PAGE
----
The New Normal
The “new normal” is a term that has been used to describe the post-2008 financial crisis era, in part because economic policies that were uncommon, such as zero interest rate policy and quantitative easing, suddenly became commonplace. The goal of these policies was to provide ample liquidity to the marketplace by lowering interest rates to facilitate growth in the overall economy. As the thinking goes, if a company can borrow money cheap enough, it could increase its spending on capital projects to grow its core business and in-turn stimulate economic growth. However, the availability of cheap capital does not guarantee that the money will be put towards capital projects, and cheap capital also makes another type of investment more attractive to companies – their stock!
The Great Stock Buyback Frenzy
Over the past decade, US corporations have been on a stock buyback frenzy in part financed with “buyback debt” – debt issued by companies for the sole purpose of buying back their stock. This buyback debt has increasingly been incorporated in the ICE BofAML US Corporate Index (“US corporate bond index”). In total over the past decade approximately USD$299 billion of buyback debt was issued and included in the US corporate bond index, with over half of the issuance ($156 billion) rated BBB (Chart 1).
The effect of this issuance on the overall index has been profound. Buyback debt issuance went from representing only 2.7% of the US corporate bond index in 2010 to 37.9% in 2019, with the majority of the outstanding issuance in 2019 (19.3%) being rated BBB (Chart 2).
Buyback debt issuance has also had a knock-on effect to the overall credit quality of the US corporate bond index, which has deteriorated over the past decade. The BBB rated composition of the index went from representing 35% of the index in 2010 to 50% in 2019 (Chart 3).
Under the Hood of Stock Buybacks
Stock buybacks are a tool used to return cash to shareholders that companies can’t reasonably reinvest back into their businesses and are typically financed with the free cash flow generated from their operating businesses. When stock buybacks are financed from issuing debt, it can be problematic because it does not support the growth of the operating business, and the added debt burden has to be serviced through regular interest payments and the original principal must be repaid either from a later debt financing or from accumulated free cash flow.
As investors tend to focus on earnings per share as a gauge of a company’s earnings growth rather than net income on the income statement, it incentivises companies to pursue stock buybacks to increase earnings per share because it generally supports a higher stock price. Essentially, issuing buyback debt can be viewed as potentially sacrificing the long-term health of a business to benefit shareholders in the short-term.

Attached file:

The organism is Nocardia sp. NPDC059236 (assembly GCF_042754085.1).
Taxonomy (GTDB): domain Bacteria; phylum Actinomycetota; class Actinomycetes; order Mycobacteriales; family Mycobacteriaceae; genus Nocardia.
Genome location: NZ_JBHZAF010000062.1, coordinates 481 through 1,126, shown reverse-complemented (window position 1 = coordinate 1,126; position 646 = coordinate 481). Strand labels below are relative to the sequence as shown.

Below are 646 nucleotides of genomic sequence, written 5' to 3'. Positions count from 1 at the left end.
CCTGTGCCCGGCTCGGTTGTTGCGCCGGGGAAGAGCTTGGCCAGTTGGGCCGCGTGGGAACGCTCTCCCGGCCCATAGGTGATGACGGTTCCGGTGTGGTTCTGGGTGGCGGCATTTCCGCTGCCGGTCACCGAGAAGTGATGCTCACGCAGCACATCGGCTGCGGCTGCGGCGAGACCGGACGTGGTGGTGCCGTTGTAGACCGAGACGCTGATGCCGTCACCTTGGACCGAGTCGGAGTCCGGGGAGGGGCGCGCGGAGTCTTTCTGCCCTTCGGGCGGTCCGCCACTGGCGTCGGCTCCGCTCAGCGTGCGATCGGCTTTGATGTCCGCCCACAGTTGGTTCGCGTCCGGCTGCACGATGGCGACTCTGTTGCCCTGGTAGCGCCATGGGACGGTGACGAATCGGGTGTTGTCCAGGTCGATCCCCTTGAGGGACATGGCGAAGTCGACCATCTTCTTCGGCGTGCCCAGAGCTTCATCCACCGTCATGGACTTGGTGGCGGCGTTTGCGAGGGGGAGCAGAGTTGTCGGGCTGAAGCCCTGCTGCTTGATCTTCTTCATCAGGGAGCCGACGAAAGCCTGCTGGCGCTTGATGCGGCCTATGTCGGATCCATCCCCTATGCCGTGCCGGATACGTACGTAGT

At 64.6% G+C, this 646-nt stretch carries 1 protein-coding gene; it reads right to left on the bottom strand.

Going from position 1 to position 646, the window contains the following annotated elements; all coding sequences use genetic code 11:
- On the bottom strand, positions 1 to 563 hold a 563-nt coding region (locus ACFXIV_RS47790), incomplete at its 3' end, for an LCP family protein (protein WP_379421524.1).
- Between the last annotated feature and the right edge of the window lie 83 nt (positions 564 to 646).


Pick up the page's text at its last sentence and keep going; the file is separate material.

To help illustrate the potential risk of buyback debt in the US corporate bond index, refer to Chart 4 and Chart 5 which shows the weighted average net debt to EBITDA and weighted average EBIT to Interest Expense of the top 10 BBB rated issuers in the US corporate bond index, respectively.1 The key takeaways are over the past decade, the amount of corporate debt relative to profitability has increased (Chart 4), and the level of profitability relative to the level of interest payments to service the debt has decreased (Chart 5). Both trends suggest a general decline in financial health.
Furthermore, to illustrate the incentive that companies have to pursue stock buybacks, refer to Chart 6 and Chart 7 which shows the weighted average net income and the weighted average trailing 12-month earnings per share of the top 10 BBB rated issuers in the US corporate bond index, respectively. The key takeaways here are that over the past decade while net income increased by 2.6x, earnings per share increased by 7x – the power of stock buybacks in action!
Over the past decade corporate stock buyback debt issuance has swelled, and a significant amount of it is reflected in the US corporate bond index, especially in the BBB rating category. As we get later in the current market cycle, investors should be more skeptical of corporate earnings per share growth and whether it is being driven from earnings growth from the core business or from stock buybacks reducing the number of shares outstanding. The extent to which stock buyback debt issuance affects companies’ long-term health should also be considered. The risk of stock buyback debt issuance can be likened to a game of musical chairs, where buyback debt issuance represents the players and market liquidity represents the number of chairs; if chairs are taken away and the number of players keeps growing, it could get ugly when everyone tries to find a seat when the music stops playing.
1 The weighted average top 10 BBB rated issuers in the ICE BofAML US Corporate Index were as of December 31, 2019, and comprised of: Charter Communications Inc. (29.4%), Union Pacific Corp. (19.0%), AbbVie Inc. (16.7%), Starbucks Corp. (6.6%), ViacomCBS Inc. (6.4%), Biogen Inc. (5.4%), FedEx Corp. (4.7%), Northrop Grumman Corp. (4.5%), VMware Inc. (3.6%), Discovery Communications Inc. (3.5%).